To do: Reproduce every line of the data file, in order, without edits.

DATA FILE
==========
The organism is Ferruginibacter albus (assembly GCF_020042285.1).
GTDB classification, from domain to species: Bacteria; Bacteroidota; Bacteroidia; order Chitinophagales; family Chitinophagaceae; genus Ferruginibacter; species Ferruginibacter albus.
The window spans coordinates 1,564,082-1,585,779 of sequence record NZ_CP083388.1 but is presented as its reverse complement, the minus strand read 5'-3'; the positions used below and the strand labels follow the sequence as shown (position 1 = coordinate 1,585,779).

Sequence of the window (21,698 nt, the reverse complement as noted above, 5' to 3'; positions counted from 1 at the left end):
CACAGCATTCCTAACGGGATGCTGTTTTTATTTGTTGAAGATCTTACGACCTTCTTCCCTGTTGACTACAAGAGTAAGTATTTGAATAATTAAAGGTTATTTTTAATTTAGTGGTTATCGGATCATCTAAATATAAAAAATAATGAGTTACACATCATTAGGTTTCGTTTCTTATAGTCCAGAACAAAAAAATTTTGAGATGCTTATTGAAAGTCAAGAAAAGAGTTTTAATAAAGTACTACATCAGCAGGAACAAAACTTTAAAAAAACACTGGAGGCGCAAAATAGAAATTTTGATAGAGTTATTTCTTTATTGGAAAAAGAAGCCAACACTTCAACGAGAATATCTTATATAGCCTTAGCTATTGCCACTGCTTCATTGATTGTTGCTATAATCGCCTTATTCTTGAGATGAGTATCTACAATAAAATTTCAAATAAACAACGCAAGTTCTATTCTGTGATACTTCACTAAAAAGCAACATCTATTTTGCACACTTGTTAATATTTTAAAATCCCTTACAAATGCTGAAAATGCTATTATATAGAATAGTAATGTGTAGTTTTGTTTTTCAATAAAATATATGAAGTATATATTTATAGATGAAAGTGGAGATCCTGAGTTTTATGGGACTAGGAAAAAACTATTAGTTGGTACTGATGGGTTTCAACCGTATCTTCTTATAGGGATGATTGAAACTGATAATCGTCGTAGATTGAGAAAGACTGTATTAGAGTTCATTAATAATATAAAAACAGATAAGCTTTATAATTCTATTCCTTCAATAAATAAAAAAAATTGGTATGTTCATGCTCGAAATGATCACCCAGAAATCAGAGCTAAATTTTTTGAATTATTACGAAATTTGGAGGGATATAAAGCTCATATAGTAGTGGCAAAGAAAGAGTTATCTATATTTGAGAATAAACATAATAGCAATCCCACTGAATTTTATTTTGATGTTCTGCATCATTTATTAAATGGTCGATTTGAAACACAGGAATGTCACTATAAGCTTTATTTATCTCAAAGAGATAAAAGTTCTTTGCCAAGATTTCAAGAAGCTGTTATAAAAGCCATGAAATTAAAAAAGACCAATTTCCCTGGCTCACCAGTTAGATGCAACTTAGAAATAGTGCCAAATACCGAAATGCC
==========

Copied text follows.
The organism is Ferruginibacter albus (assembly GCF_020042285.1).
GTDB classification, from domain to species: Bacteria; Bacteroidota; Bacteroidia; order Chitinophagales; family Chitinophagaceae; genus Ferruginibacter; species Ferruginibacter albus.
The window spans coordinates 1,564,082-1,585,779 of sequence record NZ_CP083388.1 but is presented as its reverse complement, the minus strand read 5'-3'; the positions used below and the strand labels follow the sequence as shown (position 1 = coordinate 1,585,779).

Sequence of the window (21,698 nt, the reverse complement as noted above, 5' to 3'; positions counted from 1 at the left end):
CACAGCATTCCTAACGGGATGCTGTTTTTATTTGTTGAAGATCTTACGACCTTCTTCCCTGTTGACTACAAGAGTAAGTATTTGAATAATTAAAGGTTATTTTTAATTTAGTGGTTATCGGATCATCTAAATATAAAAAATAATGAGTTACACATCATTAGGTTTCGTTTCTTATAGTCCAGAACAAAAAAATTTTGAGATGCTTATTGAAAGTCAAGAAAAGAGTTTTAATAAAGTACTACATCAGCAGGAACAAAACTTTAAAAAAACACTGGAGGCGCAAAATAGAAATTTTGATAGAGTTATTTCTTTATTGGAAAAAGAAGCCAACACTTCAACGAGAATATCTTATATAGCCTTAGCTATTGCCACTGCTTCATTGATTGTTGCTATAATCGCCTTATTCTTGAGATGAGTATCTACAATAAAATTTCAAATAAACAACGCAAGTTCTATTCTGTGATACTTCACTAAAAAGCAACATCTATTTTGCACACTTGTTAATATTTTAAAATCCCTTACAAATGCTGAAAATGCTATTATATAGAATAGTAATGTGTAGTTTTGTTTTTCAATAAAATATATGAAGTATATATTTATAGATGAAAGTGGAGATCCTGAGTTTTATGGGACTAGGAAAAAACTATTAGTTGGTACTGATGGGTTTCAACCGTATCTTCTTATAGGGATGATTGAAACTGATAATCGTCGTAGATTGAGAAAGACTGTATTAGAGTTCATTAATAATATAAAAACAGATAAGCTTTATAATTCTATTCCTTCAATAAATAAAAAAAATTGGTATGTTCATGCTCGAAATGATCACCCAGAAATCAGAGCTAAATTTTTTGAATTATTACGAAATTTGGAGGGATATAAAGCTCATATAGTAGTGGCAAAGAAAGAGTTATCTATATTTGAGAATAAACATAATAGCAATCCCACTGAATTTTATTTTGATGTTCTGCATCATTTATTAAATGGTCGATTTGAAACACAGGAATGTCACTATAAGCTTTATTTATCTCAAAGAGATAAAAGTTCTTTGCCAAGATTTCAAGAAGCTGTTATAAAAGCCATGAAATTAAAAAAGACCAATTTCCCTGGCTCACCAGTTAGATGCAACTTAGAAATAGTGCCAAATACCGAAATGCC